Don’t Kill Direct Mail in the Name of Social Media

A couple of mentions around the marketing world by NextDayFlyers blog and MarketingPilgrim regarding the effectiveness of direct mail have got us thinking about the integration of print and social media campaigns. Some companies have reviewed the cost savings offered by digital communications compared to cost to print, mail and design mailers, letters and postcards and have begun shifting marketing dollars for those projects. E-mail, Twitter, Facebook and other channels can be cost-effective ways to build an online presence and connect with customers and prospects. But, let’s face it, social media ROI can be difficult to measure. For some businesses, an online-only strategy might be a shortsighted approach.

Here are a few things to keep in mind:

  • Are your prospects and customers online? It’s easy to assume that everyone is “plugged in” these days. Despite the meteoric rise in popularity of Twitter and Facebook, some people are not using them regularly and some not at all. Understand your audience and how they want to interact. Social media isn’t the best fit for all companies.
  • Consumers are digitally saturated. The quantity of e-mails, tweets, blog posts and news articles the average consumer must sort through can be overwhelming. Relying only on communicating through these channels is taking a risk that your messages are glossed over or worse, sent directly to the trash file.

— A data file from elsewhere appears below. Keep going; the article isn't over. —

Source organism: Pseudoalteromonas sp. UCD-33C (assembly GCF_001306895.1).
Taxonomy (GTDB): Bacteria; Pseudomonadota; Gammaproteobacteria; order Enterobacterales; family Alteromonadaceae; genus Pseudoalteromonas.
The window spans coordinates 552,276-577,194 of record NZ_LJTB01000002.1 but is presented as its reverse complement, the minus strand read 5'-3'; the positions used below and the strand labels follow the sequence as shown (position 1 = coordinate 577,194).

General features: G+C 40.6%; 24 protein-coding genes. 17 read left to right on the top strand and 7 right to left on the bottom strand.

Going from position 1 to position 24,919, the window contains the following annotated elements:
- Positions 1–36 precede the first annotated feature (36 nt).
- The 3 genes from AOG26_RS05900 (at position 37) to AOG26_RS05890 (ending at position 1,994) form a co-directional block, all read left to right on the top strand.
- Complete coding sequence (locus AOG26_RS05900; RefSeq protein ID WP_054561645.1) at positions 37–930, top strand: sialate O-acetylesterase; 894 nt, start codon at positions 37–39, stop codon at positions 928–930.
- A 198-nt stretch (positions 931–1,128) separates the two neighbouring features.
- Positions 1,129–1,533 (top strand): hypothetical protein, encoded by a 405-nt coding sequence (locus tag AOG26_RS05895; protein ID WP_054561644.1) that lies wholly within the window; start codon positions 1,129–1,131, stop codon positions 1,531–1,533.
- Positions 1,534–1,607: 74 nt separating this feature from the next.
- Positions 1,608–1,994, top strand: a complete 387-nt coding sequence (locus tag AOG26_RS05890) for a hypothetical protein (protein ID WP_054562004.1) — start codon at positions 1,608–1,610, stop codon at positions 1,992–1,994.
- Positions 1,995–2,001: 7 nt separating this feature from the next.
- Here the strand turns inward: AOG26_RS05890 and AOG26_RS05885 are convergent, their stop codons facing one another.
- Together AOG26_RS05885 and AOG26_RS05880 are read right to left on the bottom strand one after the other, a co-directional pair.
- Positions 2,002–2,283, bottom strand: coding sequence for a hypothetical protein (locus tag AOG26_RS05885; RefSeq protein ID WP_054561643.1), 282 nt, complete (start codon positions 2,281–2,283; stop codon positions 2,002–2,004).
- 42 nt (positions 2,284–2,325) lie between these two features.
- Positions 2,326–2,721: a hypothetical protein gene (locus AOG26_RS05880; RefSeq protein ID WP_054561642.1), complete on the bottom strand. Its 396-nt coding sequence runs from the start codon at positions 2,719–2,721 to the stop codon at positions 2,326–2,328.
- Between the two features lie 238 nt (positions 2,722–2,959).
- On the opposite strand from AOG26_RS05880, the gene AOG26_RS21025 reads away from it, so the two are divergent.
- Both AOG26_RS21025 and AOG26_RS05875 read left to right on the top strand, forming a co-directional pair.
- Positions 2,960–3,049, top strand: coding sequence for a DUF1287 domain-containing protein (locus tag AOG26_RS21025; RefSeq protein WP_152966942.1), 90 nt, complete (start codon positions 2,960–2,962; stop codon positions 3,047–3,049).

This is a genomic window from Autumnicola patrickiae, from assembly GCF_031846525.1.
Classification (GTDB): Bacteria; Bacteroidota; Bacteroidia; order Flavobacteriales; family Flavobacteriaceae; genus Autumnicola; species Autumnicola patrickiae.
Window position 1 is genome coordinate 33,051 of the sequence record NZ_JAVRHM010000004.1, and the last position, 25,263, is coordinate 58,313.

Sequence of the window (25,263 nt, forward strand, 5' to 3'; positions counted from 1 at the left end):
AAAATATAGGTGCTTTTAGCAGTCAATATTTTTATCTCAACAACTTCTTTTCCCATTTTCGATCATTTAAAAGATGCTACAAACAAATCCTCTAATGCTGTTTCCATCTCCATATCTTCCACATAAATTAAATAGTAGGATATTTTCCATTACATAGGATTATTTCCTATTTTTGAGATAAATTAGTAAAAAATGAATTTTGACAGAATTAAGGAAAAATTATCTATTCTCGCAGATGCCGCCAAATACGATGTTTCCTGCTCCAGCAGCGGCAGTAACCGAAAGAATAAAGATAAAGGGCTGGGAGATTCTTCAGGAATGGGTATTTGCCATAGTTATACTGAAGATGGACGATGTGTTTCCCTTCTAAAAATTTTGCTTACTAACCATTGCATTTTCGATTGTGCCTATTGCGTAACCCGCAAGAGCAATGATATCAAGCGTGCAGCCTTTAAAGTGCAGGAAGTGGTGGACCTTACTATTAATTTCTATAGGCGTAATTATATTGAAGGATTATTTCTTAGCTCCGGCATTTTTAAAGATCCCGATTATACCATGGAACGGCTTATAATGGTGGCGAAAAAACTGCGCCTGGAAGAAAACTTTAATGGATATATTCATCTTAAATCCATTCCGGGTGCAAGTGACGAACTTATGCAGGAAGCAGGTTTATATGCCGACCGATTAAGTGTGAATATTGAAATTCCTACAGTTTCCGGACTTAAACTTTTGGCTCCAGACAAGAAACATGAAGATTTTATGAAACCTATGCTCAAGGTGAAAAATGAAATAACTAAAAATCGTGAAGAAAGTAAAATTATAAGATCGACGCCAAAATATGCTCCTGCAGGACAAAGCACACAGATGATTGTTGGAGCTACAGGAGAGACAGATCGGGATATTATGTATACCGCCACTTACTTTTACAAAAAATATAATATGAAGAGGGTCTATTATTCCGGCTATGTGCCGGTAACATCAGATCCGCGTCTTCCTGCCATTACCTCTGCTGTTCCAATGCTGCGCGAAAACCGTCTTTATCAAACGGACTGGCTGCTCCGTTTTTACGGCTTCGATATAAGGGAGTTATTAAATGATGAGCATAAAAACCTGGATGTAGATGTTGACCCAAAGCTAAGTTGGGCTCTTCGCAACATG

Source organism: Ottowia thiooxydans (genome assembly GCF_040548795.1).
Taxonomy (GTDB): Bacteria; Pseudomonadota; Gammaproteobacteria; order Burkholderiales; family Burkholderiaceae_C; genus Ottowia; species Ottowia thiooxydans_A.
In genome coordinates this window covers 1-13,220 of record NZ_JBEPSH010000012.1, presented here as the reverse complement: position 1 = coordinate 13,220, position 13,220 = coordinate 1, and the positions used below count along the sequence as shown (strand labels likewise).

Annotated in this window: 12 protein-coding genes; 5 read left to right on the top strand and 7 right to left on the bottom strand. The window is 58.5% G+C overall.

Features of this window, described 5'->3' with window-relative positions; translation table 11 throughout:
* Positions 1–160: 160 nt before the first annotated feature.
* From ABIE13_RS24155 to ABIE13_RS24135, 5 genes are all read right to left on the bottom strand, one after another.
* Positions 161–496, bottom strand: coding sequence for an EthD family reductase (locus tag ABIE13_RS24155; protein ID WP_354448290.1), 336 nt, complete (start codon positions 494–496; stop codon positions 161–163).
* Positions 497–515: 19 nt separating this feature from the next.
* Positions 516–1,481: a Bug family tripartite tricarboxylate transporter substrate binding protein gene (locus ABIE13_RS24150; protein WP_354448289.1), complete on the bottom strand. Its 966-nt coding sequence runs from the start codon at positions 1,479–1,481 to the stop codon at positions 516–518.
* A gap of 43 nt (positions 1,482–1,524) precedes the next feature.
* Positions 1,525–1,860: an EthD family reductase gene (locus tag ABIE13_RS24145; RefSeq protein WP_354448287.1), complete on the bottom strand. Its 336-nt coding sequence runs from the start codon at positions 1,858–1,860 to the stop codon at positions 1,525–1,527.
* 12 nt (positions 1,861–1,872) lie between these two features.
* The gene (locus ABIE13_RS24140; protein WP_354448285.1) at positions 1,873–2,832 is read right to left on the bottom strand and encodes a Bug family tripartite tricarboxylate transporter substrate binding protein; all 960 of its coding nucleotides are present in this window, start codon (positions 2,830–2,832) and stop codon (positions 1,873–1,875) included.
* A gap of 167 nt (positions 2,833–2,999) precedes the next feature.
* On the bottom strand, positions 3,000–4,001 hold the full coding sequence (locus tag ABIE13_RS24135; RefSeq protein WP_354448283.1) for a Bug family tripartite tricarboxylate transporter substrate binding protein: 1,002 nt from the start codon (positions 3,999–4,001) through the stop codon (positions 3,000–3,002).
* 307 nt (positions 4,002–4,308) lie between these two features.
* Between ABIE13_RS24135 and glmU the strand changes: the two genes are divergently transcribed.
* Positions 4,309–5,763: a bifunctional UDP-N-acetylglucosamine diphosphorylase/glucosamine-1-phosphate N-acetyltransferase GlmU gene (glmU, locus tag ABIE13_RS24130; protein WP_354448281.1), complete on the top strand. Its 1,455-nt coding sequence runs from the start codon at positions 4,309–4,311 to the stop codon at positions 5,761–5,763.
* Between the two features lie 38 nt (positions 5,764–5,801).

• Coordinate messages across mediums. Direct mail and social media can work in concert – extend your online messaging to coordinate with mail. Use direct mail to drive traffic to your Facebook fan page or Twitter account.
  • No matter the method, the goal is to inspire action! The point made in the NextDayFlyers blog is well-taken. Using direct mail to solicit feedback is a great idea. Many companies are getting noticed for using Twitter for customer service purposes (notably among several is @comcastcares and @jetblue), but why not direct mail?

A marketing strategy should coordinate several channels.  Here at SG, we blog, tweet, email and connect with prospects via snail mail.  Oh, and in person, too!  What is your company doing to create an integrated strategy?

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2 Comments

Filed under Direct Mail, Facebook, Marketing strategy, social media, twitter

2 responses to “Don’t Kill Direct Mail in the Name of Social Media

  1. Kris

    I have been saying this for a long time and couldn’t agree more. Social media is a tactic or a tool, not a replacement for a sound marketing strategy.

  2. Happy to have found out about this site really found it useful and will return to explore when I have some more time.

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